Now, more than ever, we must work together as One Atlanta to reopen our great city. In the process, we need to remain as diligent and compassionate as we are determined.
Cities and states around the country are loosening restrictions, yet our country continues to feel the impact of COVID-19 as infections and deaths mount.
Atlanta is especially vulnerable: We are home to many residents with underlying health concerns. We also have a large population of African Americans, who experience greater COVID-19 disparities than other populations.
We owe it to our communities to use science-based evidence as we look to reopen. If we move too fast, we could be forced to slam the brakes on the progress we are striving to achieve and suffer more loss and endure greater restrictions, as other places have experienced.
The good news is that we have the foundation for a sound and thoughtful plan to reopen our City, based on recommendations in the report of the Advisory Council for Reopening Atlanta. The report includes evidence-based recommendations for the safe and data-driven reopening of the City.
The report also draws from the findings of a resident survey which prompted more than 15,700 responses from Atlantans, who overwhelmingly indicated that they felt unwilling to go to most businesses and venue types.
Approximately 97% of respondents said they will not feel safe going to various venues after reopening without taking their own protective measures, such as wearing a face mask, hand washing, avoiding crowds, and wearing their own personal protective equipment.
Overwhelmingly, the respondents also indicated that they would be willing to wear a face mask if required to do so by a workplace or business establishment.
The report outlined three core focus areas for reopening: Establish and track clear metrics to signal when the city can more safely reopen; safety measures that should be taken by residents and businesses; and how our operations or routines may need to be adjusted.
These benchmarks will enable us, in partnership with the Georgia Department of Public Health, Atlanta-Fulton County Emergency Management Agency and other agencies, to identify resurgences of COVID-19, and provide an early warning system in the event safety measures and restrictions need to be re-imposed.
The findings and recommendations in the report provided us with safe and practical guidelines to inform our decision last week to release a five-phased Reopening Plan for our City.
The reopening phases are based on milestone metrics and recent data, not arbitrary dates. It is possible that if new COVID-19 cases and hospitalizations continue along the current downward trend, we could shift from the current Stay at Home Phase (1) and into Phase 2 this week.
During Phase 2, the “easing” phase, we will continue to be cautious and vigilant, but will allow private, small groups of 10 or fewer to meet with social distancing requirements.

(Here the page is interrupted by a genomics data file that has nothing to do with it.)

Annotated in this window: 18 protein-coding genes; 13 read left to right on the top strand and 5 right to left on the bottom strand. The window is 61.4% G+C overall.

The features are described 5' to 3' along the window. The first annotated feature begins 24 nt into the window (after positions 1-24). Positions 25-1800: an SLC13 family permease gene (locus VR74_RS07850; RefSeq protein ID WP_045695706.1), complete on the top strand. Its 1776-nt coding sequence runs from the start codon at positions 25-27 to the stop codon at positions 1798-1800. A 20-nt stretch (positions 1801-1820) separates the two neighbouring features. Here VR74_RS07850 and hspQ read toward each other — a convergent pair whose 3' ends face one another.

We would also open more recreational options, following CDC guidelines for social distancing and other precautions, for our residents. This could include allowing singles tennis matches; a limited reopening of our golf courses; and lap swimming at our aquatic centers.
Reopening activity will be made with great caution and safety measures in place, out of our concern for the health and safety of our residents and the viability of our businesses and organizations throughout our City.
Atlanta is an international destination whose economy is driven by our conventions, hotels, restaurants, sports arenas, cultural institutions, performance venues and nightclubs. We know how essential it is for our businesses and world-class schools, universities, and hospitals to remain operating.
In the weeks to come, a lot of eyes, in Atlanta and across the nation, will be watching the steps we take and the progress we make.
We will continue our public dialogue as we navigate this new normal. And we will supplement the state’s reopening criteria with additional, voluntary guidelines, and we will continue to work with public and private partners to modify plans where needed. It is inevitable that some precautionary measures will be with us indefinitely.
As a mother of four, teleworking from home, I understand the desire to get out and resume regular activities. But if cabin fever is your only struggle at this time, I urge you to consider yourself fortunate and continue to think of others. Over time, I am confident that, together, we will fully reopen our City and ensure the well-being of all our residents.
Read the Reopening Plan and the Advisory Council for Reopening Atlanta’s Plan online.
Keisha Lance Bottoms is mayor, City of Atlanta.
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